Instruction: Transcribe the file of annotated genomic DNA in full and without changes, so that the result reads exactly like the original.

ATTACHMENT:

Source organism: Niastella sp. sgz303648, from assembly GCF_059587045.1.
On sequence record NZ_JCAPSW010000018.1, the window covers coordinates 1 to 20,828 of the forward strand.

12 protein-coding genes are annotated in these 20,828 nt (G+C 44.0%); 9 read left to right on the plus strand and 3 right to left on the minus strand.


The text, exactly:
Source organism: Niastella sp. sgz303648, from assembly GCF_059587045.1.
On sequence record NZ_JCAPSW010000018.1, the window covers coordinates 1 to 20,828 of the forward strand.

12 protein-coding genes are annotated in these 20,828 nt (G+C 44.0%); 9 read left to right on the plus strand and 3 right to left on the minus strand.